The Proper Dining Etiquette For A Yum Cha Meal

The Proper Dining Etiquette for a Dim Sum Meal

Yum cha is not only delicious, it's a lot of fun eat with friends and family. Still, the dining process can be confusing or intimidating for those who haven't tried it before. If you follow these basic ground rules, you'll look like a yum cha pro.

Photo by Paul Joseph.

Yum cha (or if you're in the US or UK, "Dim sum") is a type of Chinese cuisine where small portions of a wide variety of dishes are brought to the table on plates or in steamer baskets. So how does it all work? The whole meal is family style, where everyone has a little bit of everything. Chinese culinary expert Carolyn Phillips, author of The Dim Sum Field Guide, shares some of the most important ground rule with Food52:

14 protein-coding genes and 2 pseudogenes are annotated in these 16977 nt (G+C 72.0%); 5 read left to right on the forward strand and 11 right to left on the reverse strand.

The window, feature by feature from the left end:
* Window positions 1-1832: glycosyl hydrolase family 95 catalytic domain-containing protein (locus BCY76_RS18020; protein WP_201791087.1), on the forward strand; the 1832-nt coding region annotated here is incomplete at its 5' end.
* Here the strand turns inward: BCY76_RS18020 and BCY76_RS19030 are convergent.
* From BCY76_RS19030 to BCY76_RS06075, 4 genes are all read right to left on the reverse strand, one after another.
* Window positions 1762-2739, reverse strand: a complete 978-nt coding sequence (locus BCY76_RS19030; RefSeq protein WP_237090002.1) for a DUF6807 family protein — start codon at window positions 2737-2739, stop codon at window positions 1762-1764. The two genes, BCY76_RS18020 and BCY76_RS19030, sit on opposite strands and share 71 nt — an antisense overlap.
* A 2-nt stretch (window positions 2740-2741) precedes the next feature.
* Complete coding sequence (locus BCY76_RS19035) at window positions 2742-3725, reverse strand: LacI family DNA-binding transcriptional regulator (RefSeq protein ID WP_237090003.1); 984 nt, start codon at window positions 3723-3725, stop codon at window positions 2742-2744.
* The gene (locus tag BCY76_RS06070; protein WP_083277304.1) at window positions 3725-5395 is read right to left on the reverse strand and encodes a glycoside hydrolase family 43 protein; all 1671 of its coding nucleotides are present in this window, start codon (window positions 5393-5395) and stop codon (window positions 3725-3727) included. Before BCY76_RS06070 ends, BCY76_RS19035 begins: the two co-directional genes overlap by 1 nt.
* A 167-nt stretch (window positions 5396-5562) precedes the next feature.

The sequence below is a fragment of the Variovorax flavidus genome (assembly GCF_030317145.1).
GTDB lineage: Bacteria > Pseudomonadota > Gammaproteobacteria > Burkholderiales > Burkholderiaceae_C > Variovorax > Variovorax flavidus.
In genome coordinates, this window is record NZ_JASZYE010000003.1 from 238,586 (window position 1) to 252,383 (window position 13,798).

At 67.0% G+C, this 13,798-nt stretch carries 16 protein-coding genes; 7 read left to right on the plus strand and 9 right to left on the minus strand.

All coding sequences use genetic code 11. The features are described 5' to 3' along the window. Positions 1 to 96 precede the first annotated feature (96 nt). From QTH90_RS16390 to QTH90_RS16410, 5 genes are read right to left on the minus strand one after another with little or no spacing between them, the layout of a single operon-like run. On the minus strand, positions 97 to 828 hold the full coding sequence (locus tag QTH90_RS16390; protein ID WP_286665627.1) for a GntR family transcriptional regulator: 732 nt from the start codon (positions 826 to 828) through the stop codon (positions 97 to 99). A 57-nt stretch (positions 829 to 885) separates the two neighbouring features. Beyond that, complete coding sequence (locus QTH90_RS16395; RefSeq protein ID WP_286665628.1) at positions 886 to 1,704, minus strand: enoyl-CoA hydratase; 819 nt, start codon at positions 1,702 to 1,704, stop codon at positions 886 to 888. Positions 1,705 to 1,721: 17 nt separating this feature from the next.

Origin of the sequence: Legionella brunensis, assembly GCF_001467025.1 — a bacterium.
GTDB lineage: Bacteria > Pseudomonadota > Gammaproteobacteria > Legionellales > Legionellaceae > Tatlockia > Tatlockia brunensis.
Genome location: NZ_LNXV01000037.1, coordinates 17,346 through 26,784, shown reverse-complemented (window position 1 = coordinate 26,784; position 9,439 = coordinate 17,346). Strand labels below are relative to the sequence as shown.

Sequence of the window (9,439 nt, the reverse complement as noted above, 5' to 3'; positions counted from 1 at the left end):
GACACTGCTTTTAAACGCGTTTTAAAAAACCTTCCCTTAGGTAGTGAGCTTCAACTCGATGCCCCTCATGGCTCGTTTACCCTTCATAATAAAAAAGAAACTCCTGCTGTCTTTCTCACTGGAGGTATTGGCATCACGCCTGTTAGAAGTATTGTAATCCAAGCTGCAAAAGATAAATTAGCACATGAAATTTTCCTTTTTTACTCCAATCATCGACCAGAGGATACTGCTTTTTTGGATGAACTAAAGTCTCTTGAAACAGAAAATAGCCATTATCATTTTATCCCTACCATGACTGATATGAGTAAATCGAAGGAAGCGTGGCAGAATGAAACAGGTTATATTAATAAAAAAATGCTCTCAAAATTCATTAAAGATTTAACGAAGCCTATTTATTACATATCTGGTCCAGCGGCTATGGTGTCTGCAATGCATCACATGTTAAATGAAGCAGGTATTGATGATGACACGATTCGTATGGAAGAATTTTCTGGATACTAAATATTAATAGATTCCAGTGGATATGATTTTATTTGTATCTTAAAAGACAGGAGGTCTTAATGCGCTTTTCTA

• Serve others tea before yourself

  • Never lay claim to any one dish, but share

  • Finish a dish only if everyone else declines the last piece

  • Take only a bit at a time

  • Use a serving spoon or the top ends of your chopsticks to serve yourself or others; no one likes cooties

Also, only use your hands for foods like large buns, never leave chopsticks sticking out of your food, and signal you're full by placing your chopsticks on your plate parallel to you. You can learn more helpful information about yum cha etiquette at the link below.

How to Dim Sum Like a Pro [Food52]


Comments

    I'm assuming the above is intended to cover dining with people you don't know well.

    We go for yum cha with friends regularly and don't bother with any of that pretentiousness.

    Want the last piece of something? Just take it, we can always grab some more.
    Want a dish all to yourself? Go ahead, we'll just grab another if others want it too.

    In fact the only "rule" we have is, if you take the last of the tea it's your job to get the pot refilled.

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